British forces return to Germany to face Russia’s threat, as they are’mobilized for a new Cold War’

  • Three decades have passed since the withdrawal of personnel from UK after the end of Cold War
  • Britain and its Nato allies are stepping up their presence in the Baltic region
  • You can expect a quicker response from Russia to any Russian push into Latvia, Lithuania, or Estonia 










Fears of Russian aggression to the Baltic States have led to British tanks, troops and other equipment being sent back to Germany.

This move is three decades ago after thousands of UK troops were evacuated following the Cold War.

But with the growing presence of Russian troops on Europe’s eastern borders, Britain and its Nato allies are stepping up their presence in the region.

It will allow for a swifter response to any Russian thrust into Latvia, Lithuania or Estonia by Vladimir Putin’s forces.

Fears of Russian aggression to the Baltic States have led to British tanks, troops and other equipment being sent back to Germany.

Defence Secretary Ben Wallace told MPs yesterday: ‘Readiness and presence deters our adversaries.

‘Sitting in Tidworth [military camp in Wiltshire]Russia is not to be underestimated. They are constantly changing and exercising their readiness profiles in order to keep everyone guessing.

‘Nato countries are deeply concerned by that activity.’

Next year, equipment, soldiers, and civilian contractors required to maintain military hardware, will be returning to Sennelager, central Germany. This is an important training ground for British soldiers following the Second World War.

According to military leaders, the Kremlin will be deterred from seeking territory by the establishment in Germany of the NATO Forward Holding Base.

Similar hubs will be set up in Kenya and Oman to improve the UK’s operational reach in Africa and the Middle East. 

Sennelager already boasts a training area covering 45-miles for practicing large-scale maneuvers as well as an urban warfare training facility. Its military infrastructure will now be expanded.

The move comes three decades after tens of thousands of UK personnel were withdrawn following the end of the Cold War

Three decades later, tens of thousand of UK personnel had been evicted following the Cold War.

Tobias Ellwood, a former defense minister suggested that the base be moved to a more convenient location because it is located 800 miles away from the closest Baltic state.

He said: ‘The regrouping of Nato’s defence posture post-Afghanistan is welcome given the immediate security threat to Europe is once again from Russia.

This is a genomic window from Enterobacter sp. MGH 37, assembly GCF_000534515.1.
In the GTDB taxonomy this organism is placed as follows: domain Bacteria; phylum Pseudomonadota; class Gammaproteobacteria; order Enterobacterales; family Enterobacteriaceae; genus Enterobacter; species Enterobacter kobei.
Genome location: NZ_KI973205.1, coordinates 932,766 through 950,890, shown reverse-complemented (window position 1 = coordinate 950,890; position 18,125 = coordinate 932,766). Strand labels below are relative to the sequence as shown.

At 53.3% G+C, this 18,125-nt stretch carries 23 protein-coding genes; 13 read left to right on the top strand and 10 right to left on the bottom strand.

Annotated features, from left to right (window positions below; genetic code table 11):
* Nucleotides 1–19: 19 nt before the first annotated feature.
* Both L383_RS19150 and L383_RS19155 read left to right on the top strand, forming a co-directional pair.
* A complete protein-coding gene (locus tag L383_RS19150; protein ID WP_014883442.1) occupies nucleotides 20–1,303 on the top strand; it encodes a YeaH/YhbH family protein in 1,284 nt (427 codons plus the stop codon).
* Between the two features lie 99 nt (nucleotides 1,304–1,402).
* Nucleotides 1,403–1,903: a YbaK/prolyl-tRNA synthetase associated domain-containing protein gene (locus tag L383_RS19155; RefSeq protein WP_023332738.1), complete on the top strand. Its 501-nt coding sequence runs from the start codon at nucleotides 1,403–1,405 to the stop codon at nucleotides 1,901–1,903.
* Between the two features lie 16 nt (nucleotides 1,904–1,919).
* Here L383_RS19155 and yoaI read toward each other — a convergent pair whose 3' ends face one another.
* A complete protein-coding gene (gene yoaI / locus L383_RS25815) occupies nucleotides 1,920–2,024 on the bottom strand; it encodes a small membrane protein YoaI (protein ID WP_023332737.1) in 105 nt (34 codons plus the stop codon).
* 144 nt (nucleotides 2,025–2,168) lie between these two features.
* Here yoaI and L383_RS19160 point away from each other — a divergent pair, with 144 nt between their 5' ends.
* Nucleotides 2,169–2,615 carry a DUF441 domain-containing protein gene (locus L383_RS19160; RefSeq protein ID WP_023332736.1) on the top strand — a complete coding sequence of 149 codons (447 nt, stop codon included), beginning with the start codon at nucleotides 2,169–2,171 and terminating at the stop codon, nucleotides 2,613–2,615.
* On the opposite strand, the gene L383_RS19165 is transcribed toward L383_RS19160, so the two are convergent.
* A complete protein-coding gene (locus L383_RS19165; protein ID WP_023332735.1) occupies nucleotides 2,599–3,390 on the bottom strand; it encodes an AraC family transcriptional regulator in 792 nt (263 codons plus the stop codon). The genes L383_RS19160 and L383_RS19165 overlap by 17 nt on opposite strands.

“But since the Cold War the frontline has been moving it is puzzling for Nato to place its Forward Holding Base closer east than in central Germany.

‘Poland would have been a better choice, or even one of the Baltic states. This would have sent a stronger signal to Russia about the alliance’s commitment to stand by our allies.’

The return to Germany was announced as part of the ‘Future Soldier’ plan, the Government’s biggest overhaul of the British Army in a generation.

But with the growing presence of Russian troops on Europe¿s eastern borders, Britain and its Nato allies are stepping up their presence in the region

But with the growing presence of Russian troops on Europe’s eastern borders, Britain and its Nato allies are stepping up their presence in the region

As the Army remodels to address modern threats such as cyber war, smaller bases in Britain will close and historic regiments will be reduced in size. Some units may also disappear. 

Yesterday, five hundred soldiers from 3 Regiment Royal Logistics Corps were informed that they would be disbanded. Meanwhile, 3 Medical Regiment (RAMC), will also be axed.

All troops will either be redeployed or given the option of voluntary redundancy. With 3,000 available posts, the infantry will suffer most.

In total, the Army is expected to shrink to 73,000 regularly-trained soldiers in 2025. It will be its smallest ever 300 year.

The Ministry of Defence said last night: ‘Future Soldier is about delivering a modern British Army that is fit for the challenges of the future.

‘Regional hubs are being established in Germany, Kenya and Oman. This forward deployment provides improved global access and enhanced interoperability, to respond rapidly when required.’

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